The biggest challenge is driving from, oh, let's say New York City to Louisville, KY where I'm from (and my family still lives) and trying to find something other than an iceberg lettuce salad with italian dressing and some french fries to eat! Good luck! I hate how difficult it can be to find HEALTHY food in parts of this country - especially while traveling, when all you can find is the same old corporate chain restaurant crap whose food comes from some corporate factory and is delivered prepared in bags that get heated and served. GROSS.
KMIV: What inspired you to create the Woodstock Farm Animal Sanctuary?
Jenny: I went vegetarian at eighteen after learning about the horrible lives and terrifying deaths that animals intended for food endure. From there I went to film school and after learning quite a bit about videography, I began going undercover shooting video for several animal welfare groups. I saw things during that time (in the early to mid 90's) that affected me deeply and changed me forever. Years later, after establishing a career in television, I went undercover again for the first time in about 10 years. This time it was for a farm-animal focused organization (Farm Sanctuary) and my job was to visit as many stockyards and live auctions in Texas as I could within a week. It was during that trip that I saw farm animals suffering beyond my wildest imagination, and I knew then and there that I wanted to commit my life to doing something about what I saw and raise awareness about the injustices against these animals that so few ever stop to think about-- and to go vegan, which was the very least I could do to help their suffering.
KMIV: What is the easiest part of running a sanctuary? The hardest?
Jenny: The beauty of the sanctuary is that the animals do all the heavy lifting. Once accustomed to human kindness, many of our animals are as interactive as the family dog. Not even the most ardent meat-eater can leave this place thinking that these farm animals aren’t sentient individuals. Once you’ve cleared that hurdle, it’s easy to convey that you have no interest in participating in a system that makes the lives of a calf like Dylan or a hen like Scarlett miserable and short.
The hardest parts are, in this order: 1) losing beloved animal friends, 2) not being able to help all the animals that we get called upon to rescue, 3) raising the money it takes to keep the place running (currently our operating budget is over $450K annually!), 4) MANAGING PEOPLE (having a staff with all kinds of personalities, passions and pasts can be trying), and 5) not being able to get away as often as I'd like! Even when we are closed for the season we have over 200 animals here who require constant care, bills to pay, fundraising events to put on, etc. It's A LOT of work--so much so that I can never catch up to all I need/want to do, and that's frustrating.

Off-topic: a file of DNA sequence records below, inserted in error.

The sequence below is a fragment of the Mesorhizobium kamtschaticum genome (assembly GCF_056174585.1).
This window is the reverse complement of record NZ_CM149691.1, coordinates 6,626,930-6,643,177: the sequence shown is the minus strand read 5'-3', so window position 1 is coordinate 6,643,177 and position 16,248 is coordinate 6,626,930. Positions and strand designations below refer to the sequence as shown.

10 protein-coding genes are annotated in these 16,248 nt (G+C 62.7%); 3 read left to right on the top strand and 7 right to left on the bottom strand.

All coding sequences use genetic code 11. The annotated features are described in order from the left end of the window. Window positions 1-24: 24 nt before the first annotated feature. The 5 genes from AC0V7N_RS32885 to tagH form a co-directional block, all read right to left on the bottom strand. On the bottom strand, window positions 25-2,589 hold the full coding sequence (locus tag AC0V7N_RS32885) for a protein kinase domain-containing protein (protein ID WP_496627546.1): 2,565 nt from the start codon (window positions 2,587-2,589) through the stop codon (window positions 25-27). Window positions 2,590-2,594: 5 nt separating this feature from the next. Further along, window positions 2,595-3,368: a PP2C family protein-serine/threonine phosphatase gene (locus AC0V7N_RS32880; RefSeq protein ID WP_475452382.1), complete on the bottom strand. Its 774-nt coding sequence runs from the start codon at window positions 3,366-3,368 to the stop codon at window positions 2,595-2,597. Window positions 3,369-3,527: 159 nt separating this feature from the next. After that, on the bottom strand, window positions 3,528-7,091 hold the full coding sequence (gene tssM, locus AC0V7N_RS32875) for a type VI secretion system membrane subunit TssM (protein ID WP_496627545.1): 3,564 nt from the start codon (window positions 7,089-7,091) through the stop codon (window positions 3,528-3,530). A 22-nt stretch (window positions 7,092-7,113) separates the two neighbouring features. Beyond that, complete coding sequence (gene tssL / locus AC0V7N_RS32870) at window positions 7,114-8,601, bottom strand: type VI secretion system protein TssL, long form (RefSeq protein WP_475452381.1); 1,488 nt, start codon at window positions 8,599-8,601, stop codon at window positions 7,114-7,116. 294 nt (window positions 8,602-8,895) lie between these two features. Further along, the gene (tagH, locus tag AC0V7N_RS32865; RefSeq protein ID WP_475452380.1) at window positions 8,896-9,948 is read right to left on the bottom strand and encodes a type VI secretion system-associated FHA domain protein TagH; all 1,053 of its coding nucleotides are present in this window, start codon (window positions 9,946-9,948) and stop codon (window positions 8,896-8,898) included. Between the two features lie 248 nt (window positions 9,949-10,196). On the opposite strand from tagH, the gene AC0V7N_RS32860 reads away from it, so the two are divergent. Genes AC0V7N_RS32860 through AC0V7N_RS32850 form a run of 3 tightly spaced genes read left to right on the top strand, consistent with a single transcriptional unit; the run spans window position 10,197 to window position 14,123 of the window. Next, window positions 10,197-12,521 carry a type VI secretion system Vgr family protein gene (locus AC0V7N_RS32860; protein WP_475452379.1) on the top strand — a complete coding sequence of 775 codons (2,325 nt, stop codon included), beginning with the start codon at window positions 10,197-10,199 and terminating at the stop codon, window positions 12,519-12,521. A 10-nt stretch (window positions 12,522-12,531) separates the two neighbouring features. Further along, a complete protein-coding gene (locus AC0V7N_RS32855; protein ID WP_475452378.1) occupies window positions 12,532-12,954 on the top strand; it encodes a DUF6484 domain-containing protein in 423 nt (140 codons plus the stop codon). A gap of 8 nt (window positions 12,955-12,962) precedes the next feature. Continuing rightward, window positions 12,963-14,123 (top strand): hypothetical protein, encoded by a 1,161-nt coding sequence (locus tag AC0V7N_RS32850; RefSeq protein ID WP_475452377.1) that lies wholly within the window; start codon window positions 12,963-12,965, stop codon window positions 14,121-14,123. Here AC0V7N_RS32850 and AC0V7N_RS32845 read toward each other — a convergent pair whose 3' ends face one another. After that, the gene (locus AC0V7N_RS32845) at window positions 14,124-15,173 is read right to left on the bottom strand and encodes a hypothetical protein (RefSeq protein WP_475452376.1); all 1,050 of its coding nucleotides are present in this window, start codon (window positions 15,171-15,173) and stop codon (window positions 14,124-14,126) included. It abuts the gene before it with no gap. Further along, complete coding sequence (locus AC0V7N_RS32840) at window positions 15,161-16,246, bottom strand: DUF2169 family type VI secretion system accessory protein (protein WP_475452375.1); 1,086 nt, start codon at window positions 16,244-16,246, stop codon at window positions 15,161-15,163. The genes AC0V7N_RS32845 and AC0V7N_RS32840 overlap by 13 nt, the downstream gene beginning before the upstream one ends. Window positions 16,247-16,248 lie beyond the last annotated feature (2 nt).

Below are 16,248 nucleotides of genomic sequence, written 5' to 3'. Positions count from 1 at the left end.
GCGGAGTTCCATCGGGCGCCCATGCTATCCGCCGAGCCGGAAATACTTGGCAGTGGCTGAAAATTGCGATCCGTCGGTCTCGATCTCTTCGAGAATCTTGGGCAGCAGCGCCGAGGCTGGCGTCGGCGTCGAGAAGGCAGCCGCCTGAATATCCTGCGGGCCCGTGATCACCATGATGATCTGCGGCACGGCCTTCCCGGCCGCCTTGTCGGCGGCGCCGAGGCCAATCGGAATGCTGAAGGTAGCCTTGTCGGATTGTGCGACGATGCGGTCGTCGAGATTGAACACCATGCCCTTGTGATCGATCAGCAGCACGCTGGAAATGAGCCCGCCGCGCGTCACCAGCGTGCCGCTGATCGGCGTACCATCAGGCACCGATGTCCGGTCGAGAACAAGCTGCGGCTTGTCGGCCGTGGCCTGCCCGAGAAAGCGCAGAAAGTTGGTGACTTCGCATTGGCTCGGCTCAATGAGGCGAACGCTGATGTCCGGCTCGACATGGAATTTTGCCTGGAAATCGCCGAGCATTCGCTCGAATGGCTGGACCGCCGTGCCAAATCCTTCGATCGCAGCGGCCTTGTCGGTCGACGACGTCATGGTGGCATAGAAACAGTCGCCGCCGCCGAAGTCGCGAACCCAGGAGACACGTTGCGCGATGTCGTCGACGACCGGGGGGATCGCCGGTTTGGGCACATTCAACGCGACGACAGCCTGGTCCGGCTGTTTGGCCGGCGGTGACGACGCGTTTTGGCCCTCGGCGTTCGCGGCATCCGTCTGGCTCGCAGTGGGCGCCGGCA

KMIV: What advice would you give someone who is interested in veganism, but afraid of taking the leap?
Jenny:Anyone can do it, and don't let anyone tell you otherwise or try to scare you away from it. It's sad, really, how many excuses people will come up with about how they HAVE to eat meat - their doctor said so, or they tried it and lost weight, energy, etc. And the sad part is, some doctors WILL tell you that you need to eat meat, because they too have that engrained into their psyches--same for parents. As a vegan, you do have to have a balanced, healthy diet, though, and not one that solely consists of say, Taco Bell bean burritos or pasta or whatever. Ultimately, going vegan saves an average of 100 animal lives a year, and that's not even including fish. That's powerful. It just takes conviction.
Oh - and I like one thing that PETA points out: If you plan to make the transition to a vegetarian diet gradually, the most important foods to cut out of your diet first are bird flesh and eggs. While many people think that “red meat” and dairy products should be the first to go, this isn’t the case. By cutting bird flesh from your diet, you’ll save many more animals. Because chickens are so small, the average meat-eater is responsible for the deaths of many more chickens than cows. Plus, chickens and turkeys exploited by the meat and egg industries are the most abused animals commonly used for food.
For me, when talking about my path to veganism, one thing that helps is to let people know that, although I live in Woodstock, I wasn't raised here, and I wasn’t raised by hippie, vegetarian, tree-hugging parents on a commune or anything like that. Growing up in the South, there was hardly a vegetable that wasn’t stewed to death with a ham hock. My sister and I would fight over the chicken heart, which my grandpa told us was the best part. So at least I’m coming from a place that’s not so alien from the average meat-eater.
KMIV: Okay - you're stuck on a deserted island with three vegan food items - what are they?
An immense amount of thanks to Jenny Brown for sharing her story through this interview. To learn more about Jenny and the work that she does at Woodstock Farm Animal Sanctuary, please visit http://www.woodstocksanctuary.org/ .
A few P.S.'s from Jenny:
- Volunteers are ALWAYS welcome! We really need NYC based volunteers to help us stock brochures, table at events and "man" (or "woman") our "Ask A Vegan" booth that sets up at different public parks in NYC throughout the summer.